caw1970 -> RE: Error 0X8004010F (1.Mar.2007 8:28:09 PM)
Here's what worked for me:
Assuming all the following are true, the problem is likely a public DNS issue:
- You have configured the OAB for web distribution correctly.
- The client computers having this issue are located across a security device or outside your corporate network (The Internet, etc.) where your internal DNS records are not replicated.
- These clients are using the Outlook Anywhere feature in OL2007.
Apparently, the OAB download activity is handled by the Autodiscover feature in OL2007. When downloading the OAB, Outlook tries to connect to a web services Url found on the Client Access Server that resides in an IIS virtual directory called "autodiscover", and access a file called "autodiscover.xml". If the OAB is not configured correctly for web distribution, this file will likely not exist, and your day will be ruined. On the other hand, if the file exists, then you should be able to test client connectivity to the web service by doing the following:
1. From the client machine, open a web browser.
2. Navigate to http://<mail-server>.<your-email-domain-name>.<ext>/autodiscover/autodiscover.xml.
3. Enter your credentials when prompted.
You will get a 600 error. This is ok. It means you are connecting to the autodiscover service, and that you don't have an issue with access to the web service from the client.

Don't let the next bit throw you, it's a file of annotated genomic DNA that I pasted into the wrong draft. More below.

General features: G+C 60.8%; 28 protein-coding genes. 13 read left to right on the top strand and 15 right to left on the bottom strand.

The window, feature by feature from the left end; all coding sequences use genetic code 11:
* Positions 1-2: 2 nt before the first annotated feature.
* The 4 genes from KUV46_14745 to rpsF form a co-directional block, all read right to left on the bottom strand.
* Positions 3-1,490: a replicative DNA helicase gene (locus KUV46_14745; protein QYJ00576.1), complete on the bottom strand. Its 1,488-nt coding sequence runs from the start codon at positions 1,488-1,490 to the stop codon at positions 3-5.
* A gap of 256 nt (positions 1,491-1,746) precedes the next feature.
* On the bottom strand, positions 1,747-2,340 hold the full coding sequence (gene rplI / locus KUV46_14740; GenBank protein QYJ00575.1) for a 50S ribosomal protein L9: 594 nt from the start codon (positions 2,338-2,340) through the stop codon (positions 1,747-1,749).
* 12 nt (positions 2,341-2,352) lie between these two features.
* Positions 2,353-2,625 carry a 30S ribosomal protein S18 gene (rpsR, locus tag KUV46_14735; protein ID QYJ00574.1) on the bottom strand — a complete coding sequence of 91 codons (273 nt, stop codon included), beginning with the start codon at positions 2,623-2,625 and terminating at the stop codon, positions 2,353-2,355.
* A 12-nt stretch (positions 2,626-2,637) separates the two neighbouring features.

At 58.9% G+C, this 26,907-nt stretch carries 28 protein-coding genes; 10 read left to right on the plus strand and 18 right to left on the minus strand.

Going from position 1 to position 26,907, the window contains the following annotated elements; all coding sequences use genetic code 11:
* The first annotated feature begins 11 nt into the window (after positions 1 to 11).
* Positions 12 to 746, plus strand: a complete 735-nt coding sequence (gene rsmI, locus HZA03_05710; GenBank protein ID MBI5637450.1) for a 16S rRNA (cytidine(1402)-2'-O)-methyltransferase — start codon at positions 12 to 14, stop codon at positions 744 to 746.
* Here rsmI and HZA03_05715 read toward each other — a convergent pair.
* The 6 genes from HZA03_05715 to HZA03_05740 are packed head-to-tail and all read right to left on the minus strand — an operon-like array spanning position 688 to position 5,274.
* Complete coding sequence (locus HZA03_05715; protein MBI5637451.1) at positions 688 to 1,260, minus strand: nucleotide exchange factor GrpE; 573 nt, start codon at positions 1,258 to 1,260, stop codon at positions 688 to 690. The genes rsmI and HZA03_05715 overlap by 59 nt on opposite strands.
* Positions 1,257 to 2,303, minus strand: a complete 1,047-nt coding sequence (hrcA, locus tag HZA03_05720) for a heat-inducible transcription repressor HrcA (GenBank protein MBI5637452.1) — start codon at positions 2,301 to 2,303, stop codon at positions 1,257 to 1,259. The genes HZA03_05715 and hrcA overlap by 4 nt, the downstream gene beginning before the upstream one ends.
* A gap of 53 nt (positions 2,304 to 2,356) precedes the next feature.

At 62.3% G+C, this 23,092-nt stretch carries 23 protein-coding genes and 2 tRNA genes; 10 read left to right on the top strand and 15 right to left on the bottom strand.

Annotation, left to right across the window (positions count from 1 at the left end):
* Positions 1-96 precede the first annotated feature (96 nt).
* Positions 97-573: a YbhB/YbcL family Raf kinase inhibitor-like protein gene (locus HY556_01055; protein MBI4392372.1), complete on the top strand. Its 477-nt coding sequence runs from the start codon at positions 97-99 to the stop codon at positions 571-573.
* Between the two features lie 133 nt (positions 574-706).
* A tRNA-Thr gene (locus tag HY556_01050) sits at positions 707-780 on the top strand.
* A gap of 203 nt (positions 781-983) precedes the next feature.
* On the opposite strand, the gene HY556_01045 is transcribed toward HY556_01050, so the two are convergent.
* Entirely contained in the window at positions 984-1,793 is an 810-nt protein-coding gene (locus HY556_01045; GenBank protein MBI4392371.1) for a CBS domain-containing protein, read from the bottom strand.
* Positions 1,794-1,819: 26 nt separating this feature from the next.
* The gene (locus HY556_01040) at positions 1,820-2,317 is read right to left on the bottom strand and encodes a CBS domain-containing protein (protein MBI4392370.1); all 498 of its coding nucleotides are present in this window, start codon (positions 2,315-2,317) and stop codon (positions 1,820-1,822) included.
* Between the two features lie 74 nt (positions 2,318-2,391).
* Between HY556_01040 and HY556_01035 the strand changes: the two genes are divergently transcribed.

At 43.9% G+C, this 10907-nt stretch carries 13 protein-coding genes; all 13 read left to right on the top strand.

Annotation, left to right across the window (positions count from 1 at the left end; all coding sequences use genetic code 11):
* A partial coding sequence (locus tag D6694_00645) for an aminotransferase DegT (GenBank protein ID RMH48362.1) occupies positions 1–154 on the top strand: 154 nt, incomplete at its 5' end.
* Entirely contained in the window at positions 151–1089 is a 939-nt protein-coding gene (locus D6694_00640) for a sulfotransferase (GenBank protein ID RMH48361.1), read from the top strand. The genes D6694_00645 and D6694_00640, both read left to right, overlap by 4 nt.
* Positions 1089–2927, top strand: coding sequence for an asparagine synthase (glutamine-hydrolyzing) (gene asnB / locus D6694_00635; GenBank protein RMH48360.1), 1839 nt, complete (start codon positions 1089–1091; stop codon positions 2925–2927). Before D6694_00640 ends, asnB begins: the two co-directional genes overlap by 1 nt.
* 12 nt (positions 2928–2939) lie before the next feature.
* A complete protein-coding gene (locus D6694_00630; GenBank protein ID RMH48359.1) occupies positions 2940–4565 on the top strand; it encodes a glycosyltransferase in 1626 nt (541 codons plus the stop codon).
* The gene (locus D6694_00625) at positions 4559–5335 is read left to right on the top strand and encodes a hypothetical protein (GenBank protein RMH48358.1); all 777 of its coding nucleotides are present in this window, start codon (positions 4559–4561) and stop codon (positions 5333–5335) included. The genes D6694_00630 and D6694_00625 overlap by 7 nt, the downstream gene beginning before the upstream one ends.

By default, Outlook will look for and try to connect to the following preset Autodiscover web service Urls in this order when looking for the "autodiscover.xml" file:
In a nutshell, if you don't have a public DNS "A" record for "autodiscover.<your-email-domain-name>.<ext>", then your OAB downloads will fail miserably, and you will get "0x8004010F" synch errors in Outlook. Since public DNS records take 24 to 48 hours to replicate and become effective, you will likely need a workaround during that time. The easiest interim fix is to modify the client computer's hosts file to include an entry for the autodiscover host name, binding it to the ip address of the CAS or mail server. For example:
This is just an educated guess, but it is likely that the reason internal clients (domain member computers) that are configured to use Outlook Anywhere (like laptops) don't have this issue is because of the integrated nature of DNS and Active Directory. Even though you probably don't have an "A" record for the "autodiscover" host internally, Outlook still seems to connect to the web service just fine. I would be interested to know if my thoughts on this are accurate, but I have already spent enough time on this issue...